“No, there is no requirement that there be corroborating evidence…Testimony of a single witness has been sufficient to secure a conviction.” Marcus said. “So long as the survivor is credible and reliable then the conviction can be based on a single witness’ testimony,” she added later.

In cross-examination, Senior State Counsel Moimbo Momanyi asked Marcus about her experience prosecuting and investigating cases involving sexual crimes and the number of convictions she has secured. Momanyi is representing the Office of the Attorney General, the Inspector General of Police, the Ministry of Medical Services, and the Ministry of Public Health in the case.

Marcus said she prosecuted sexual crimes cases at the SCSL for two years and worked as an investigating attorney at the ICTY for five years.

She said that at the ICTY there were convictions in three of the cases she was involved. She also said there is one case she was involved in that is still at the trial stage.

Momanyi then asked her whether she has prosecuted any cases at the domestic level. Marcus said she has not.

In his cross-examination, Senior Assistant Director of Public Prosecutions Edwin Okello asked Marcus about the Guatemala case she had referred to earlier. Okello is representing the Director of Public Prosecutions in the case.

He wanted to know if beyond the convictions there were other steps Guatemalan authorities had taken, such as initiating a reparations process. Marcus said she did not have details about it, but she was aware that steps were being taken on reparations.

Okello then focused his questions on the issue of evidence in sexual crimes cases.

“Would you agree with me that medical and physical evidence is key?” Okello asked.

“No, I do not agree with that,” replied Marcus.

“Why not?” asked Okello.

“Because the survivor can testify to what happened, and a witness can prove what happened,” Marcus said.

Okello asked several questions on this issue and a number of times asked the same question in different ways.

“Isn’t it true that having medical evidence is better?” Okello asked.

“I do not agree with that. If you have other evidence why not bring it but I do not think it is stronger,” replied Marcus.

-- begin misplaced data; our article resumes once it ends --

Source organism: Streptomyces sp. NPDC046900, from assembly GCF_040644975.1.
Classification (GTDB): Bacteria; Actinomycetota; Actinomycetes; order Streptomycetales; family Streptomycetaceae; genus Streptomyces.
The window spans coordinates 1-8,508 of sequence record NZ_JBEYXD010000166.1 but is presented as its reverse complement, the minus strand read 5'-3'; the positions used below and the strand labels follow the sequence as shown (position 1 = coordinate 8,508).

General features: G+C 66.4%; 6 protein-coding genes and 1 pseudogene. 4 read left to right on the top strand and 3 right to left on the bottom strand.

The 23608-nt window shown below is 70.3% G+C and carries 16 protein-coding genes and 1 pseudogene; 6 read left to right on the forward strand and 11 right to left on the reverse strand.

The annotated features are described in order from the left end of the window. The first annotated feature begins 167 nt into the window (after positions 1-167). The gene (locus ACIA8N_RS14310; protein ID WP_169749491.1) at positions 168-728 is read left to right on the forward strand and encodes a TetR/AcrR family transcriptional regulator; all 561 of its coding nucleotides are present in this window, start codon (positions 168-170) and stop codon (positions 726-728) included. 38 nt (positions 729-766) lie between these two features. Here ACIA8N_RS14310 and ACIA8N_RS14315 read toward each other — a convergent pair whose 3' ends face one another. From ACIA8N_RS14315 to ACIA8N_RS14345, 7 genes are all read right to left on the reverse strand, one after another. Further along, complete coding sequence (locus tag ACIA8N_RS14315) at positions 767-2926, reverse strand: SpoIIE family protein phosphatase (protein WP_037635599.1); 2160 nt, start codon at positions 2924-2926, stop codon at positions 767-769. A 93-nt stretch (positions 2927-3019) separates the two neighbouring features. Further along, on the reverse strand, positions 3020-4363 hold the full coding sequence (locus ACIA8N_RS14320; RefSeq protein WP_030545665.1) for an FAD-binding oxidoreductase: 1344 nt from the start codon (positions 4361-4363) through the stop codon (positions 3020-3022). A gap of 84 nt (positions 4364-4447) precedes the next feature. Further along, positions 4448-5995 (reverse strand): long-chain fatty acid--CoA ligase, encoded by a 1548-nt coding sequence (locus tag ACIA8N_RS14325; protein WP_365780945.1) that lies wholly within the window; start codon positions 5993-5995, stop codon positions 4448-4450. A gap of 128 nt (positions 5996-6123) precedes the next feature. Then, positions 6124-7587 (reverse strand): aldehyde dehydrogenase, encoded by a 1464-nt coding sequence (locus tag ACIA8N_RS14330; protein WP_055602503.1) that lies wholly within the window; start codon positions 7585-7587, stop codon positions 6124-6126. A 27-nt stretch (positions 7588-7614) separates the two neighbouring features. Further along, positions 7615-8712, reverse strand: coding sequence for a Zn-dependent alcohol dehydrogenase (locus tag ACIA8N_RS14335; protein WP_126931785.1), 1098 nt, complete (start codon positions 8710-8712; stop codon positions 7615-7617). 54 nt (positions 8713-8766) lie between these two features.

In one of her answers, Marcus said often there was no scientific evidence in international crimes cases. She said there were cases at the ICTY that involved mass killings but “did not have scientific evidence because the bodies were burnt.”

When Okello continued this lining of questioning, Judge Isaac Lenaola cut in and told him to “leave that for submissions.”

The next witness is scheduled to testify on July 20.

The petition that was the subject of the May 25 hearing was filed by six women and two men survivors of sexual and gender-based violence during the post-election period. Their identity is not public. When they testified in court, those sessions were closed to the public. The other petitioners are the Coalition against Violence against Women, the Independent Medical and Legal Unit, and the Kenya Section of the International Commission of Jurists.

The petition has been filed against the Attorney General, the Director of Public Prosecutions, the Inspector General of Police, the Independent Police Oversight Authority, the Ministry of Medical Services and Ministry of Public Health. When the petition was filed in February 2013, the two ministries existed. They have since been merged to form the Ministry of Health.

The Open Society Foundations has been providing support to the ongoing litigation in Kenyan courts. For more information, please see the following case report.